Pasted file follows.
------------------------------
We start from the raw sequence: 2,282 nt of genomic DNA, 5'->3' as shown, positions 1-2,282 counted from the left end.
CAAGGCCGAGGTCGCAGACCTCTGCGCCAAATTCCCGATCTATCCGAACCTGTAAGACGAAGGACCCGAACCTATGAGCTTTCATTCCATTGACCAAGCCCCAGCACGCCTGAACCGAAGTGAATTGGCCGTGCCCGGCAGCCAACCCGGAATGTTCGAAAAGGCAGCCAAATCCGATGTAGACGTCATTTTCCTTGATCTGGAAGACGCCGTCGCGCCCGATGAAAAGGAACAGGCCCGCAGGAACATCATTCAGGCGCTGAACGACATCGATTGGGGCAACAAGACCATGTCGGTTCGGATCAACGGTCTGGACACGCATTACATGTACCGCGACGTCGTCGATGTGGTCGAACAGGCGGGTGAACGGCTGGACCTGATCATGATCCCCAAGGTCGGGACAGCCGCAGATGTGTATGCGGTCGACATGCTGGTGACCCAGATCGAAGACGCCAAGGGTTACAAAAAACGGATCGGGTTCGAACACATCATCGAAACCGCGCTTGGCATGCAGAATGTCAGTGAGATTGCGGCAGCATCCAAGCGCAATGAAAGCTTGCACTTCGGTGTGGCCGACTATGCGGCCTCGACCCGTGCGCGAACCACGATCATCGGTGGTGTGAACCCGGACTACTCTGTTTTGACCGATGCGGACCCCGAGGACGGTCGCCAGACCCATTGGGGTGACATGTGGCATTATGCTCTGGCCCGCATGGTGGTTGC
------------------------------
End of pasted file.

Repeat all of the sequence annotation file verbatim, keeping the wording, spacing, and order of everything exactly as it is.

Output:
We start from the raw sequence: 2,282 nt of genomic DNA, 5'->3' as shown, positions 1-2,282 counted from the left end.
CAAGGCCGAGGTCGCAGACCTCTGCGCCAAATTCCCGATCTATCCGAACCTGTAAGACGAAGGACCCGAACCTATGAGCTTTCATTCCATTGACCAAGCCCCAGCACGCCTGAACCGAAGTGAATTGGCCGTGCCCGGCAGCCAACCCGGAATGTTCGAAAAGGCAGCCAAATCCGATGTAGACGTCATTTTCCTTGATCTGGAAGACGCCGTCGCGCCCGATGAAAAGGAACAGGCCCGCAGGAACATCATTCAGGCGCTGAACGACATCGATTGGGGCAACAAGACCATGTCGGTTCGGATCAACGGTCTGGACACGCATTACATGTACCGCGACGTCGTCGATGTGGTCGAACAGGCGGGTGAACGGCTGGACCTGATCATGATCCCCAAGGTCGGGACAGCCGCAGATGTGTATGCGGTCGACATGCTGGTGACCCAGATCGAAGACGCCAAGGGTTACAAAAAACGGATCGGGTTCGAACACATCATCGAAACCGCGCTTGGCATGCAGAATGTCAGTGAGATTGCGGCAGCATCCAAGCGCAATGAAAGCTTGCACTTCGGTGTGGCCGACTATGCGGCCTCGACCCGTGCGCGAACCACGATCATCGGTGGTGTGAACCCGGACTACTCTGTTTTGACCGATGCGGACCCCGAGGACGGTCGCCAGACCCATTGGGGTGACATGTGGCATTATGCTCTGGCCCGCATGGTGGTTGC